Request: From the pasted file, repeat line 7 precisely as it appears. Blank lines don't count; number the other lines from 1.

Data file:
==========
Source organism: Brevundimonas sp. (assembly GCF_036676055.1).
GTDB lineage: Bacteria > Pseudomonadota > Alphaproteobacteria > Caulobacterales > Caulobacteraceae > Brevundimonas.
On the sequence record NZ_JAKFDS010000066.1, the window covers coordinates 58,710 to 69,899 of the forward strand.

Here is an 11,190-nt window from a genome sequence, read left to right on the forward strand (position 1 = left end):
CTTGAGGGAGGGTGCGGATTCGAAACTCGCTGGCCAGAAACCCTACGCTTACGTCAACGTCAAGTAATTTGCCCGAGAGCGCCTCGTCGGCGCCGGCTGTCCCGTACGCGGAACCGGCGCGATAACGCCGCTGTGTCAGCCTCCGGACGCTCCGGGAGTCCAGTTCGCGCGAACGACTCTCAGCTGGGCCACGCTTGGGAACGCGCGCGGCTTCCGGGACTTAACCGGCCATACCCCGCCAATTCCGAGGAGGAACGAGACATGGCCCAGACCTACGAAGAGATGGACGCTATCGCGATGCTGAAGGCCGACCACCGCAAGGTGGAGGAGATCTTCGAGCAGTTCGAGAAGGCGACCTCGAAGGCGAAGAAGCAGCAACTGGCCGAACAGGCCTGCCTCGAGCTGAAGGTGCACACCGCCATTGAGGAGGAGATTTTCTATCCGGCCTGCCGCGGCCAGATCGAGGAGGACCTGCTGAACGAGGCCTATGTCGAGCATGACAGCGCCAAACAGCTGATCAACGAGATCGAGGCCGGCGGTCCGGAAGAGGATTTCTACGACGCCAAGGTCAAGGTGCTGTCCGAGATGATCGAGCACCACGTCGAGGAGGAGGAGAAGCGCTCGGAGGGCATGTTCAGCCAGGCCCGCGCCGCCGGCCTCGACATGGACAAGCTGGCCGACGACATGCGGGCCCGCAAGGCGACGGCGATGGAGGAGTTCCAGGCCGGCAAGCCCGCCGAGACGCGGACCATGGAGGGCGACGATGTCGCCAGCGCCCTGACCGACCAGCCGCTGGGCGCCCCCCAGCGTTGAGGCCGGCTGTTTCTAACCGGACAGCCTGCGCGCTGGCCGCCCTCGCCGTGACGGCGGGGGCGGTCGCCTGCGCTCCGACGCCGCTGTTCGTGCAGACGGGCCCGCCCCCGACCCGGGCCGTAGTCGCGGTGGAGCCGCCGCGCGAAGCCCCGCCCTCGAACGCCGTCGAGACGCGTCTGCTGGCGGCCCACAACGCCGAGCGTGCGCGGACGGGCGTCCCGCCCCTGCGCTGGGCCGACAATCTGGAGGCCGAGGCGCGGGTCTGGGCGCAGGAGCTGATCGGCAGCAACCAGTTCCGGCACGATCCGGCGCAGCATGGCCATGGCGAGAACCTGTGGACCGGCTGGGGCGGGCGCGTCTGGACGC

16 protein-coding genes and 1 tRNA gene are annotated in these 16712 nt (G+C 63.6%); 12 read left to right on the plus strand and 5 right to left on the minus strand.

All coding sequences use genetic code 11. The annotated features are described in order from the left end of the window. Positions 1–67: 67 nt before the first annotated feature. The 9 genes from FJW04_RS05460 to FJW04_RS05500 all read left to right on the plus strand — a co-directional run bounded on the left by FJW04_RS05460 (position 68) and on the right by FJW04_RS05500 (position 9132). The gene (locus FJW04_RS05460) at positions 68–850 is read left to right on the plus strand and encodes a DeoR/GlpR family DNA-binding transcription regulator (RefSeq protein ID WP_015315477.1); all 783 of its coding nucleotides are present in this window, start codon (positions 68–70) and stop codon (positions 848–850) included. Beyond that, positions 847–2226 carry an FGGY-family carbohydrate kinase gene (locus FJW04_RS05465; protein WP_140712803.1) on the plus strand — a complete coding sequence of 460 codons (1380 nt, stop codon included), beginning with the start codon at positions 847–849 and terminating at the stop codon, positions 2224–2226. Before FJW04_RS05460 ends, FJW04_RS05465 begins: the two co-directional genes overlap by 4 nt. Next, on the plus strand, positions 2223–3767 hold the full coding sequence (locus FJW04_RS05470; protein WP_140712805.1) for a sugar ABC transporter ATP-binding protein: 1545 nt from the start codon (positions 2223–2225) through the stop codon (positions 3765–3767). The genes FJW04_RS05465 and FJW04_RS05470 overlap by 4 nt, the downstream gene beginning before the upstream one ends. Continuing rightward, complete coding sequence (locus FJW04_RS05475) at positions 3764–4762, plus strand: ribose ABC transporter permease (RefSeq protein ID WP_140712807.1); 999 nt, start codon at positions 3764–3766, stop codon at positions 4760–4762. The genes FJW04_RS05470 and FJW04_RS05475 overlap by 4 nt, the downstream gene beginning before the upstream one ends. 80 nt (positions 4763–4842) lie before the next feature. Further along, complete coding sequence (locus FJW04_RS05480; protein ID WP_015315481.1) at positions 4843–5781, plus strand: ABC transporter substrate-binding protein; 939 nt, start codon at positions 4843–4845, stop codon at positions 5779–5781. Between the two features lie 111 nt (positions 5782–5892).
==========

All coding sequences use genetic code 11. The annotated features are described in order from the left end of the window. Positions 1–67: 67 nt before the first annotated feature. The 9 genes from FJW04_RS05460 to FJW04_RS05500 all read left to right on the plus strand — a co-directional run bounded on the left by FJW04_RS05460 (position 68) and on the right by FJW04_RS05500 (position 9132). The gene (locus FJW04_RS05460) at positions 68–850 is read left to right on the plus strand and encodes a DeoR/GlpR family DNA-binding transcription regulator (RefSeq protein ID WP_015315477.1); all 783 of its coding nucleotides are present in this window, start codon (positions 68–70) and stop codon (positions 848–850) included. Beyond that, positions 847–2226 carry an FGGY-family carbohydrate kinase gene (locus FJW04_RS05465; protein WP_140712803.1) on the plus strand — a complete coding sequence of 460 codons (1380 nt, stop codon included), beginning with the start codon at positions 847–849 and terminating at the stop codon, positions 2224–2226. Before FJW04_RS05460 ends, FJW04_RS05465 begins: the two co-directional genes overlap by 4 nt. Next, on the plus strand, positions 2223–3767 hold the full coding sequence (locus FJW04_RS05470; protein WP_140712805.1) for a sugar ABC transporter ATP-binding protein: 1545 nt from the start codon (positions 2223–2225) through the stop codon (positions 3765–3767). The genes FJW04_RS05465 and FJW04_RS05470 overlap by 4 nt, the downstream gene beginning before the upstream one ends. Continuing rightward, complete coding sequence (locus FJW04_RS05475) at positions 3764–4762, plus strand: ribose ABC transporter permease (RefSeq protein ID WP_140712807.1); 999 nt, start codon at positions 3764–3766, stop codon at positions 4760–4762. The genes FJW04_RS05470 and FJW04_RS05475 overlap by 4 nt, the downstream gene beginning before the upstream one ends. 80 nt (positions 4763–4842) lie before the next feature. Further along, complete coding sequence (locus FJW04_RS05480; protein ID WP_015315481.1) at positions 4843–5781, plus strand: ABC transporter substrate-binding protein; 939 nt, start codon at positions 4843–4845, stop codon at positions 5779–5781. Between the two features lie 111 nt (positions 5782–5892).